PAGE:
BHRF1, mitophagy & antiviral response
Vilmen G, Glon D, Siracusano G, Lussignol M, Shao Z, Hernandez E, Perdiz D, Quignon F, Mouna L, Poüs C, Gruffat H, Maréchal V, Esclatine ALink to the original article
Year of publication
Devour mitochondria to survive! When a viral protein induces mitophagy to inhibit antiviral defense. Mitochondria are organelles with many essential functions for cell survival and are involved in the induction of the cell antiviral defense. Viruses have developed strategies that allow them to subvert cellular machinery to their advantage to ensure their survival. We recently demonstrated how the BHRF1 protein, encoded by the Epstein-Barr virus (EBV), could improve the EBV persistence. EBV belongs to the Herpesvirus family, viruses that persist lifelong in the host due to their ability to lie dormant within a cell (viral latency). EBV is responsible for cancers, such as Burkitt lymphoma or nasopharyngeal carcinoma, and also for infectious mononucleosis. BHRF1 is a protein encoded by this virus, which has similarities to Bcl-2, a protein that regulates both apoptosis and autophagy. We have shown that BHRF1, in addition to its ability to block apoptosis, localizes at the mitochondrial membrane to disturb its functions. In fact, BHRF1 induces the fragmentation of mitochondria into smaller entities and their aggregation close to the nucleus: these are called mito-aggresomes. The formation of mito-aggresomes is the first step leading to mitophagy, a cellular process of selective degradation of mitochondria by autophagy. Our work demonstrated that BHRF1 stimulates autophagy, allowing sequestration of fragmented mitochondria in autophagic vesicles and thus ensure their degradation. This mitophagy is responsible for the inhibition of cell innate antiviral defense. In fact, mitochondria participate in early viral infection recognition, to allow the production of interferon (IFN), a key antiviral molecule. Thus, by destroying part of the mitochondrial pool, BHRF1 decreases the host defense by reducing the production of IFN, which could contribute to the pathogenesis of EBV.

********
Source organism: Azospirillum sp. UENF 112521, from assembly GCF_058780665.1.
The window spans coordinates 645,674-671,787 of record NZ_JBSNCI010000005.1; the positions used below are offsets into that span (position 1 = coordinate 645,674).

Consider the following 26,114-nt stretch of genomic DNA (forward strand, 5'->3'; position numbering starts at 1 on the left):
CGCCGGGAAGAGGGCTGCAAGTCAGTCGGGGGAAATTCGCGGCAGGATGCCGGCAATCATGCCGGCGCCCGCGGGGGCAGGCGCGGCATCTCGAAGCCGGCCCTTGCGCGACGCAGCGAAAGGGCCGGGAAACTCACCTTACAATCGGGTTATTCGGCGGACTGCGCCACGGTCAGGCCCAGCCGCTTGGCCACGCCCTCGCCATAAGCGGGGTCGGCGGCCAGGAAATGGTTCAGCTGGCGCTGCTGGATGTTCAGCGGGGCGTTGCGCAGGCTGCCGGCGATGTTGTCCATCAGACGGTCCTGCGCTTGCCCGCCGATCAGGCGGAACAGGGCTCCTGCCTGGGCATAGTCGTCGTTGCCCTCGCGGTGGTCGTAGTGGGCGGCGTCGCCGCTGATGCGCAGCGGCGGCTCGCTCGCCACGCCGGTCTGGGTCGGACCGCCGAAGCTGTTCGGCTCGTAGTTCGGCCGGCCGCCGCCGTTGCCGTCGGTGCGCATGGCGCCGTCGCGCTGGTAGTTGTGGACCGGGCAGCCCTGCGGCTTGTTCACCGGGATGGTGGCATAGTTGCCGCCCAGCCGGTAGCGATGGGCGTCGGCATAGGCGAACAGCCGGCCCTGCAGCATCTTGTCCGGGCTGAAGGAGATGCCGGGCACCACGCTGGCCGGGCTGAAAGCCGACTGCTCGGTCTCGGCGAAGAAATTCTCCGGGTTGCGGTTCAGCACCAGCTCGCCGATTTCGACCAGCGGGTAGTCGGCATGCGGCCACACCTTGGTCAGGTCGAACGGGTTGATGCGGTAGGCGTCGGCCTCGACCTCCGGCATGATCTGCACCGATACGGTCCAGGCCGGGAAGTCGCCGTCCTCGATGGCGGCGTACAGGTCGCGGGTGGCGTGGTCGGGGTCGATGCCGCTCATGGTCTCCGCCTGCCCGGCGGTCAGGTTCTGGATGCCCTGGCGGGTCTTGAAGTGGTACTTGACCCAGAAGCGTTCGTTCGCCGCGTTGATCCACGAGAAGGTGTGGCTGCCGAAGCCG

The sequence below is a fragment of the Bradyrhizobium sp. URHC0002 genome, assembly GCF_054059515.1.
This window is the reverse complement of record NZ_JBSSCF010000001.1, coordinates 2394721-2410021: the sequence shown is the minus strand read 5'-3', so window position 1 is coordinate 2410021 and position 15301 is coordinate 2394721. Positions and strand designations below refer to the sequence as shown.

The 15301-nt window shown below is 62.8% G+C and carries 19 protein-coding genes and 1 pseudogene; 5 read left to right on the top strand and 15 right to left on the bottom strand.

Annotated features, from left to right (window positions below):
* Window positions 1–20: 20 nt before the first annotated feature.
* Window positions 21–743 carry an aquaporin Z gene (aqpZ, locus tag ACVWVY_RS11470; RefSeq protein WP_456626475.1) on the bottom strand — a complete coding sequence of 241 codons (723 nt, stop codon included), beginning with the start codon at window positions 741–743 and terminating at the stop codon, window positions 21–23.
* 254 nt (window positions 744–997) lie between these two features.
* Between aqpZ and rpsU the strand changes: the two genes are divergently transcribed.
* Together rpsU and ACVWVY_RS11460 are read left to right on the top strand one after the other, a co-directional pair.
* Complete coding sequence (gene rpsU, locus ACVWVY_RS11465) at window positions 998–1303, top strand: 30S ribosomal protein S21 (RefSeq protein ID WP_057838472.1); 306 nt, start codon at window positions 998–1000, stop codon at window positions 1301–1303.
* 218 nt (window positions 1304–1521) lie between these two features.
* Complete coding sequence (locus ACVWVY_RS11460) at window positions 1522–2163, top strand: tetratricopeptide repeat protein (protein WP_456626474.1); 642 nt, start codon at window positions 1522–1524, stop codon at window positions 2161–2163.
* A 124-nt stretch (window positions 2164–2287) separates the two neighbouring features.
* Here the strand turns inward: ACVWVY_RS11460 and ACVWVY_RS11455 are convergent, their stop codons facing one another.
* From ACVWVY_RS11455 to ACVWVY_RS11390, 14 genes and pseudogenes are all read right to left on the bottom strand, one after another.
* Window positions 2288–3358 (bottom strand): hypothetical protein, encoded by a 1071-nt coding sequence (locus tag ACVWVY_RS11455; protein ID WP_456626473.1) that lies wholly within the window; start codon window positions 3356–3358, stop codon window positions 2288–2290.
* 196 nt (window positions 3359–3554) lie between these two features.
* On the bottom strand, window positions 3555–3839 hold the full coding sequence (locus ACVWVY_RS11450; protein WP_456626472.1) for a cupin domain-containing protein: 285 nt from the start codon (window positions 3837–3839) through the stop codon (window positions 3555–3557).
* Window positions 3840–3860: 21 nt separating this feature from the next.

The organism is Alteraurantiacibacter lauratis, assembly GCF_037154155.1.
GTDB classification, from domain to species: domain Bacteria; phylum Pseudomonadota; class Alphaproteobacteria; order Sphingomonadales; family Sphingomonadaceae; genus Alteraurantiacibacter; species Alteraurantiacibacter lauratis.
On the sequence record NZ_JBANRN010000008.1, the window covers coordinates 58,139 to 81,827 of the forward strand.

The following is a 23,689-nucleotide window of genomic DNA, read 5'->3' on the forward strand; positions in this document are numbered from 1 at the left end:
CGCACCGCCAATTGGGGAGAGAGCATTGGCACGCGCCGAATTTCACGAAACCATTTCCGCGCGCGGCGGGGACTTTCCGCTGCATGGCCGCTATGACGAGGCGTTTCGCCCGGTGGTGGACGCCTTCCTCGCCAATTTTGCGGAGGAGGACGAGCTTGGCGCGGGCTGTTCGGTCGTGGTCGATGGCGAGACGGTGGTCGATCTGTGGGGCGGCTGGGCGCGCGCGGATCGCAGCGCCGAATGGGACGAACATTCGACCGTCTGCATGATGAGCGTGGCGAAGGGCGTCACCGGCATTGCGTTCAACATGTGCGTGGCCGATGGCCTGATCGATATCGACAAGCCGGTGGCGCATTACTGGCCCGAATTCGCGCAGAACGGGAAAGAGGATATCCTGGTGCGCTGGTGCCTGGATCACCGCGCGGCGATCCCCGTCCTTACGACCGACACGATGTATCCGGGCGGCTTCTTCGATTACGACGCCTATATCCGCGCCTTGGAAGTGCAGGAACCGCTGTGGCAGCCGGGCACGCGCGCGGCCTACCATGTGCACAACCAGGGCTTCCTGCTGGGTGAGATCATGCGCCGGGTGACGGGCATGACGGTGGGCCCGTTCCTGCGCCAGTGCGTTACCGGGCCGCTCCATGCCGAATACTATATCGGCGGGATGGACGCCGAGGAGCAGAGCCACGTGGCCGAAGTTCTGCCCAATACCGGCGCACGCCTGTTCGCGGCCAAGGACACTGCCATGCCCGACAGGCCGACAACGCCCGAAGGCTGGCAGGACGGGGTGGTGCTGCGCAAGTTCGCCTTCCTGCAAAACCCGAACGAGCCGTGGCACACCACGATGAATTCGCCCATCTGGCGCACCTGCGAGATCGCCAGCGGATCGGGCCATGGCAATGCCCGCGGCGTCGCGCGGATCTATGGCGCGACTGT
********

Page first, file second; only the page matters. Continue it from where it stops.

BHRF1, a BCL2 viral homolog, disturbs mitochondrial dynamics and stimulates mitophagy to dampen type I IFN induction